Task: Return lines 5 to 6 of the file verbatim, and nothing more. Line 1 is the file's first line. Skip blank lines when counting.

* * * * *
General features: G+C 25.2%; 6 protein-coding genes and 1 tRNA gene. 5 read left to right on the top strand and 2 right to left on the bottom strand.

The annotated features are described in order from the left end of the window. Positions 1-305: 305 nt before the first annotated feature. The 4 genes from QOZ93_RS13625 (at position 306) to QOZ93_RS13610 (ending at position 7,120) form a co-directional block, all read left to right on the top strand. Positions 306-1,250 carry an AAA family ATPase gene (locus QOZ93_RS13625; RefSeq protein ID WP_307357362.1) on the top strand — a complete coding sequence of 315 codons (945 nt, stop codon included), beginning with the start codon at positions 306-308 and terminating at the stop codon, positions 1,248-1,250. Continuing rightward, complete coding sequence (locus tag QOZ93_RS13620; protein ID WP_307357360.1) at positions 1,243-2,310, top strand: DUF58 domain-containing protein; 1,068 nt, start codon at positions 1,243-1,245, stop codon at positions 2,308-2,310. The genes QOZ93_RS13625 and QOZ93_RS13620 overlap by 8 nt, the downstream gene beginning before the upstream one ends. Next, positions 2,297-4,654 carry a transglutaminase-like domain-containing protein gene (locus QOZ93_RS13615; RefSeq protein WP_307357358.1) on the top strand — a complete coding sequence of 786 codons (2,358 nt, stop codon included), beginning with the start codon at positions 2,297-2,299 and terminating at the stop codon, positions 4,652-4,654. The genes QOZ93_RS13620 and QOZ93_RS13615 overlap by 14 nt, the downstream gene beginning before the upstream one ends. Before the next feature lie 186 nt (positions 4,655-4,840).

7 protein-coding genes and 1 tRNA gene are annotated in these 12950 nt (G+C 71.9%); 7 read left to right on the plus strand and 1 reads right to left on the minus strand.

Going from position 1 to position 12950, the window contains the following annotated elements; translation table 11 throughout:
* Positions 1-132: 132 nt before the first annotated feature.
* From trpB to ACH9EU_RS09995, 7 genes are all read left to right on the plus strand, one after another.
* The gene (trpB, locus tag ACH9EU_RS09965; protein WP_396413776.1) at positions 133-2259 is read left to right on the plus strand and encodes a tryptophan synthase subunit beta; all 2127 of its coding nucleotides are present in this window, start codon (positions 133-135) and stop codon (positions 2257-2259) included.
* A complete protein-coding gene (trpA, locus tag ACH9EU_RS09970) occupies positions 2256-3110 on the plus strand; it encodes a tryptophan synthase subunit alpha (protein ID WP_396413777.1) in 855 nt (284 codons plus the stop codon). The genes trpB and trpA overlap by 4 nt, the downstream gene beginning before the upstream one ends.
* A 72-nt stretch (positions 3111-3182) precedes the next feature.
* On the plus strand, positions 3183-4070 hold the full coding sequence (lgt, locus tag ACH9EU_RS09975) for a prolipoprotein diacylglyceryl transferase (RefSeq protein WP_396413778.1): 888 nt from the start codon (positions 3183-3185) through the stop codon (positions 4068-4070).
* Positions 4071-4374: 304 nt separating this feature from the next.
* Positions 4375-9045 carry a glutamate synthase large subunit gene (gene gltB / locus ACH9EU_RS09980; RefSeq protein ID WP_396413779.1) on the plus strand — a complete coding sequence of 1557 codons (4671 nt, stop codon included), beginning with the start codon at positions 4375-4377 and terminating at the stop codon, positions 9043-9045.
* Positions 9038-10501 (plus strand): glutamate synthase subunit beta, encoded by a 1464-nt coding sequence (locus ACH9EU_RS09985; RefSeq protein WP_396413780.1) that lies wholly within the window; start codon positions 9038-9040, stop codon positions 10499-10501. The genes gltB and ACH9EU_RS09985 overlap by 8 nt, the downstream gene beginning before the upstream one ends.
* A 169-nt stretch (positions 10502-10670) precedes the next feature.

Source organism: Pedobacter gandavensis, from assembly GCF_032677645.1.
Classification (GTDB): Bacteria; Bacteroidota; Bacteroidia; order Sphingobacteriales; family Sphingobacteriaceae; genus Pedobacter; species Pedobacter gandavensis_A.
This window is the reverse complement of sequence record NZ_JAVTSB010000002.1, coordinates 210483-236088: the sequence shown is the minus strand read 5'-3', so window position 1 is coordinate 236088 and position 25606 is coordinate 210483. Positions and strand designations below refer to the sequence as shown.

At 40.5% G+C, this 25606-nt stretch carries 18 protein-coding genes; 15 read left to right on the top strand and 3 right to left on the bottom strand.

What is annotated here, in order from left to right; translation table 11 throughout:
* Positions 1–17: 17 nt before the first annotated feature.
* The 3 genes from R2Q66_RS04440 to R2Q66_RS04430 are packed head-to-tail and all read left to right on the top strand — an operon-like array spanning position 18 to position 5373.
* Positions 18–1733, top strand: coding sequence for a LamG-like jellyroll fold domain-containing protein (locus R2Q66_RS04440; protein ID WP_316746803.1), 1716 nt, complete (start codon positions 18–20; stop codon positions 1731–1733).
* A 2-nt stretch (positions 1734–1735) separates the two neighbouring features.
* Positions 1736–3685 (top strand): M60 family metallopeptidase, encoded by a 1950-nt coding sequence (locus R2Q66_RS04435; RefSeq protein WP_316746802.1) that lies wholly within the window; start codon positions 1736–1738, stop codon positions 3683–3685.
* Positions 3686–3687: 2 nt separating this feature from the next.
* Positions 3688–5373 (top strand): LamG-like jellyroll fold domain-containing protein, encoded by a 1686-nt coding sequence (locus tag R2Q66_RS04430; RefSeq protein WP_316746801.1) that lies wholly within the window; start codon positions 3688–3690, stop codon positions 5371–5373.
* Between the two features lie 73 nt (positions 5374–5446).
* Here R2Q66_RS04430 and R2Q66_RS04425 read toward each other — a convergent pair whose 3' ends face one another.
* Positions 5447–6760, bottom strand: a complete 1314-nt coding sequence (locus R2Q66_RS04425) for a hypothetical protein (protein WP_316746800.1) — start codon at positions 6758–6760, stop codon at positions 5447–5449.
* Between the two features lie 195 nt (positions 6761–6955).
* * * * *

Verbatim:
* Positions 1-132: 132 nt before the first annotated feature.
* From trpB to ACH9EU_RS09995, 7 genes are all read left to right on the plus strand, one after another.